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Watching the show: Mitt Romney, trying to connect

By Michael Oreskes

Associated Press

Published: Tuesday, Aug. 28 2012 3:10 a.m. MDT

Associated Press Senior Managing Editor Mike Oreskes poses for a portrait at the Republican National Convention in Tampa, Fla., on Monday, Aug. 27, 2012.

Charles Dharapak, Associated Press

Enlarge photo»

TAMPA, Fla. — If the presidential election were held today, Romney and Obama would be more or less tied, the latest polls show. But on one voter test, Obama has a clear advantage:

Whom would you rather have a beer with?

Or, if you don't drink (as Romney doesn't), whom would you rather have a cup of coffee with? Or take with you on a road trip (with or without your dog)? Or invite over for dinner?

Simply put, there is a likability gap.

This may seem trivial compared to questions like, say, which candidate you think will better revive the economy or safeguard the nation's nuclear weapons. But election after election has demonstrated that how voters feel about their candidate matters. A lot. It buoyed Ronald Reagan and helped sink John Kerry.

Likability has become a political buzzword that stands for something deeper. More like affinity. Empathy. How well does he or she connect? How much does he understand people like me?

There are Republicans who think this will be the deciding issue for Mitt Romney. He has about as good a playing field as a challenger could hope for, yet has not broken past the president. The election, they believe, may well turn on whether Romney can use this week's convention and the fall debates to really connect with voters in a way he has not yet been able to.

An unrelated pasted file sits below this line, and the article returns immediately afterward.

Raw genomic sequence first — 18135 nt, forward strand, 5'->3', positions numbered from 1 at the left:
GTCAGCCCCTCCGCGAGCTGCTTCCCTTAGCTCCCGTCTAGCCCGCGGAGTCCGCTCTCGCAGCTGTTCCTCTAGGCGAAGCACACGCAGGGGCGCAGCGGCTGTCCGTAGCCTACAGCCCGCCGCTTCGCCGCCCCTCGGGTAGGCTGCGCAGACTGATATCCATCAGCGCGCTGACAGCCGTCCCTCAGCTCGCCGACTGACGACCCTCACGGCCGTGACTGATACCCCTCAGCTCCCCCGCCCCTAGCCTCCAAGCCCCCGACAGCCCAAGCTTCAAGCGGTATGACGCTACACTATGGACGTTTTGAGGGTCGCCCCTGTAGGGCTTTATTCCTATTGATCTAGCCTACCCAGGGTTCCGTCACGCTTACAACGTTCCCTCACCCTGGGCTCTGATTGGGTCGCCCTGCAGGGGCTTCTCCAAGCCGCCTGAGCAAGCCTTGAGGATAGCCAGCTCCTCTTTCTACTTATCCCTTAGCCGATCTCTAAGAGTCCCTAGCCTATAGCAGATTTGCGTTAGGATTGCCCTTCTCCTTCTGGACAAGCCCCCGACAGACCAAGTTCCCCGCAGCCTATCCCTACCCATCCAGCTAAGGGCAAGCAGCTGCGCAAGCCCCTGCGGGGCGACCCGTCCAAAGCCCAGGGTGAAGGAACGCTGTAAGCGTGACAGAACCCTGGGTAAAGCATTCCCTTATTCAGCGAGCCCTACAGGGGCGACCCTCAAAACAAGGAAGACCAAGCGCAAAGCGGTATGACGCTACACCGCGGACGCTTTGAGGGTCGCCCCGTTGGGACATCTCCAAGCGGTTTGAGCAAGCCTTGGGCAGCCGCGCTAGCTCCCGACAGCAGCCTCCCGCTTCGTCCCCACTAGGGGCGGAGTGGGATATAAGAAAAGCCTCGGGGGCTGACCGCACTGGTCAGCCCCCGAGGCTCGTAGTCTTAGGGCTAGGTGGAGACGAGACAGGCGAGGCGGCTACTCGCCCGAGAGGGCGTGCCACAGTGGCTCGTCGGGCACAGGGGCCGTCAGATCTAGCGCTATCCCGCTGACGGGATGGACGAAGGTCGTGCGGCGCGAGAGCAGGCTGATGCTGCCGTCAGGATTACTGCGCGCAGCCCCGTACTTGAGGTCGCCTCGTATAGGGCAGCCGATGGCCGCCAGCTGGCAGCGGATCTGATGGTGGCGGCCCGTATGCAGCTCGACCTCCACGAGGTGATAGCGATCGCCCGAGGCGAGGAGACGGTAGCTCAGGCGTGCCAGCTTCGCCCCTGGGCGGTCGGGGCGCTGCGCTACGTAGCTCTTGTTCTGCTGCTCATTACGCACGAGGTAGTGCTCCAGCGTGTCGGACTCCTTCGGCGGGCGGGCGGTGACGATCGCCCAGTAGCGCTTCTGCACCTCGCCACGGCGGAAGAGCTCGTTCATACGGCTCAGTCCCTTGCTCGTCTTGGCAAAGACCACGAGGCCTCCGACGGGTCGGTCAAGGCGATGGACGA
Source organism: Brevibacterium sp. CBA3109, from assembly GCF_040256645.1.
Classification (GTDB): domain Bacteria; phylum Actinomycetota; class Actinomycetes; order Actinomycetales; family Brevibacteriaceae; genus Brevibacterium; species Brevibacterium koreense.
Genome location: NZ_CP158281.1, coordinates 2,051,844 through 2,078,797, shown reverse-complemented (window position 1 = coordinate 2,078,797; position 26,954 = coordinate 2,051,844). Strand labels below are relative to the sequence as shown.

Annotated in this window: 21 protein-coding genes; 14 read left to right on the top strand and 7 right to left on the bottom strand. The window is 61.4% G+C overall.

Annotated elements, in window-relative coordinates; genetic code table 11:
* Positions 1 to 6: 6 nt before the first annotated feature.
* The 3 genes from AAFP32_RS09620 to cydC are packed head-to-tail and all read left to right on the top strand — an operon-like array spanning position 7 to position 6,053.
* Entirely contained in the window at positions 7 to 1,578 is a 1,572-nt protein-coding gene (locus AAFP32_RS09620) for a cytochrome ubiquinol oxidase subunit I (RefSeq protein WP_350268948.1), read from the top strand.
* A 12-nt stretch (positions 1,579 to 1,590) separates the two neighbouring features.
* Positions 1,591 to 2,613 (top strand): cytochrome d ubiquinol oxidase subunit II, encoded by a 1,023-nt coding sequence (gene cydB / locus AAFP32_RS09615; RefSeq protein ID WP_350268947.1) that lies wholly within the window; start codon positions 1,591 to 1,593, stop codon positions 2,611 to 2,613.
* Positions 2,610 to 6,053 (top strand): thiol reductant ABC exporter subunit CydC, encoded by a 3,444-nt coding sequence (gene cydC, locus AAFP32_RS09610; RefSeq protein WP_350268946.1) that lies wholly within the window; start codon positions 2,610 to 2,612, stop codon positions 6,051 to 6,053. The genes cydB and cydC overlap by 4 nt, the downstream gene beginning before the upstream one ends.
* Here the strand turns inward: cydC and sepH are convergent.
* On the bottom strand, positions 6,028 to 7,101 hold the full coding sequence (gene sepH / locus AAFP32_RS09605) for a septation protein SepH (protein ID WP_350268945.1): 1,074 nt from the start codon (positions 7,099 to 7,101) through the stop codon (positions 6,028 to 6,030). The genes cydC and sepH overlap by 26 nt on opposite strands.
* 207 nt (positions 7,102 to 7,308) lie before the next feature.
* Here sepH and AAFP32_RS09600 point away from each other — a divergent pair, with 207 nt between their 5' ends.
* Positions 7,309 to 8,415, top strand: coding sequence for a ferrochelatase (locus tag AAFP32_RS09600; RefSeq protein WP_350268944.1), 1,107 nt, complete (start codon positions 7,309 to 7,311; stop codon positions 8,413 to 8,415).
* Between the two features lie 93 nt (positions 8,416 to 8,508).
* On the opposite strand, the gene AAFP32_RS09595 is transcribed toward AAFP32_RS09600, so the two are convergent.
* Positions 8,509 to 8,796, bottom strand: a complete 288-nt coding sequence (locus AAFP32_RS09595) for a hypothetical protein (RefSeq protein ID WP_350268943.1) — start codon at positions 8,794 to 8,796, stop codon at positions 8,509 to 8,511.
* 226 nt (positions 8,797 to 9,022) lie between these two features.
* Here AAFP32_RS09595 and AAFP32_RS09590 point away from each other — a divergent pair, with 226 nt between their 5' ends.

Democrats see this as Obama's core asset. Even in these hard times, voters feel he gets their plight better than the rich guy does. Asked which candidate better understands the problems of people like you, Obama beats Romney among registered voters 51 to 36 percent in the latest AP/GfK poll. Some 53 percent of adults hold a "favorable" opinion of the president, compared with just 44 percent who view Romney favorably.

And that is a president who isn't actually all that touchy-feely himself, having at times been compared to the "Star Trek" alien Mr. Spock, who suppressed emotion in order to solve problems. In fact, Obama's personal ratings are lower than most presidential candidates in recent elections, notes polltaker Andrew Kohut. They are just better than Romney's.

That is Romney's challenge.

Can he persuade voters to feel comfortable enough with him to turn out Obama? Not just to agree with him on issues but to trust him with their futures? That is why likability is about a lot more than having a beer.

It is about addressing what The Economist, a business-oriented British newsmagazine, editorialized as their "main doubt" about Romney: "Nobody knows who this strange man really is."

One striking element of this long campaign is how little Romney did over years of campaigning to really introduce himself, apparently not wanting to distract from discussion of the weak economy.

But Romney and his campaign were on course to use this convention to "warm up" his image. The candidate and his wife, Ann, sat down with Fox News at their home in New Hampshire the other day.

The correspondent, Chris Wallace, shared their pancakes as Ann described how Mitt had ironed his own shirt just that morning. "I noticed he was doing the laundry last night," she disclosed.

For his part, Romney did what he could to address the issue: "Remember that Popeye line, 'I am what I am and that's all what I am.'" What voters really want, he says, is effective management of the economy and for that he is your man.

In another interview, published by Politico on Monday, Romney acknowledged his likability problem but blamed it on the waves of attack ads Obama and his allies have launched against him (although his personal ratings were low even before the barrage).

He tried to turn the issue around on Obama, calling him a nice guy but a failed president.

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